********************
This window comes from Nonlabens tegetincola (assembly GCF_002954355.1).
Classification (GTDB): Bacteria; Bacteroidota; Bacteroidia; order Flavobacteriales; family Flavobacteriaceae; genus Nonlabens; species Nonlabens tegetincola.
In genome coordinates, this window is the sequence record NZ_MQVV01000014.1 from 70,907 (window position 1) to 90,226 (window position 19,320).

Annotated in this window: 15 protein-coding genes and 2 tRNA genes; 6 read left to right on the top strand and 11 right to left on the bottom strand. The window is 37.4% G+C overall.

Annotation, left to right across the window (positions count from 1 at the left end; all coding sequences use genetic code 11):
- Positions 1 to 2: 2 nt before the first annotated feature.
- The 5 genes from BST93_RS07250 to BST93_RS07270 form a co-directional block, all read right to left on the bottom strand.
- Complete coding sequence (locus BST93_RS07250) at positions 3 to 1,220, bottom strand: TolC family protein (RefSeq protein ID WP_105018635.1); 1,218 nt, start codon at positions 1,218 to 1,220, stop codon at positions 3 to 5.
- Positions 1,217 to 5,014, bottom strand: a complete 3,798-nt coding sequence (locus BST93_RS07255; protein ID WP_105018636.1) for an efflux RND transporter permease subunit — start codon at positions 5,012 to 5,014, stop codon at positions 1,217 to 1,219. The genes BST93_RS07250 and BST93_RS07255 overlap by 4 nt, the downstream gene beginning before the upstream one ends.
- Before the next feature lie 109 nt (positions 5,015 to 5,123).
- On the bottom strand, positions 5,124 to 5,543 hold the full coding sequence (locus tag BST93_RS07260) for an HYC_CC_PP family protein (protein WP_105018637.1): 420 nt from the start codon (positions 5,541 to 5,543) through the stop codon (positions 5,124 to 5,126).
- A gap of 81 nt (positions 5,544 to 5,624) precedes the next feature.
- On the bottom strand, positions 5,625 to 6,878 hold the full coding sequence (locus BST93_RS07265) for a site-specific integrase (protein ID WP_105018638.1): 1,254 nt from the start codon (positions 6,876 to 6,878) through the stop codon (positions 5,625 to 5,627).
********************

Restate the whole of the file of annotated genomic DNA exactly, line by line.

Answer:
This window comes from Nonlabens tegetincola (assembly GCF_002954355.1).
Classification (GTDB): Bacteria; Bacteroidota; Bacteroidia; order Flavobacteriales; family Flavobacteriaceae; genus Nonlabens; species Nonlabens tegetincola.
In genome coordinates, this window is the sequence record NZ_MQVV01000014.1 from 70,907 (window position 1) to 90,226 (window position 19,320).

Annotated in this window: 15 protein-coding genes and 2 tRNA genes; 6 read left to right on the top strand and 11 right to left on the bottom strand. The window is 37.4% G+C overall.

Annotation, left to right across the window (positions count from 1 at the left end; all coding sequences use genetic code 11):
- Positions 1 to 2: 2 nt before the first annotated feature.
- The 5 genes from BST93_RS07250 to BST93_RS07270 form a co-directional block, all read right to left on the bottom strand.
- Complete coding sequence (locus BST93_RS07250) at positions 3 to 1,220, bottom strand: TolC family protein (RefSeq protein ID WP_105018635.1); 1,218 nt, start codon at positions 1,218 to 1,220, stop codon at positions 3 to 5.
- Positions 1,217 to 5,014, bottom strand: a complete 3,798-nt coding sequence (locus BST93_RS07255; protein ID WP_105018636.1) for an efflux RND transporter permease subunit — start codon at positions 5,012 to 5,014, stop codon at positions 1,217 to 1,219. The genes BST93_RS07250 and BST93_RS07255 overlap by 4 nt, the downstream gene beginning before the upstream one ends.
- Before the next feature lie 109 nt (positions 5,015 to 5,123).
- On the bottom strand, positions 5,124 to 5,543 hold the full coding sequence (locus tag BST93_RS07260) for an HYC_CC_PP family protein (protein WP_105018637.1): 420 nt from the start codon (positions 5,541 to 5,543) through the stop codon (positions 5,124 to 5,126).
- A gap of 81 nt (positions 5,544 to 5,624) precedes the next feature.
- On the bottom strand, positions 5,625 to 6,878 hold the full coding sequence (locus BST93_RS07265) for a site-specific integrase (protein ID WP_105018638.1): 1,254 nt from the start codon (positions 6,876 to 6,878) through the stop codon (positions 5,625 to 5,627).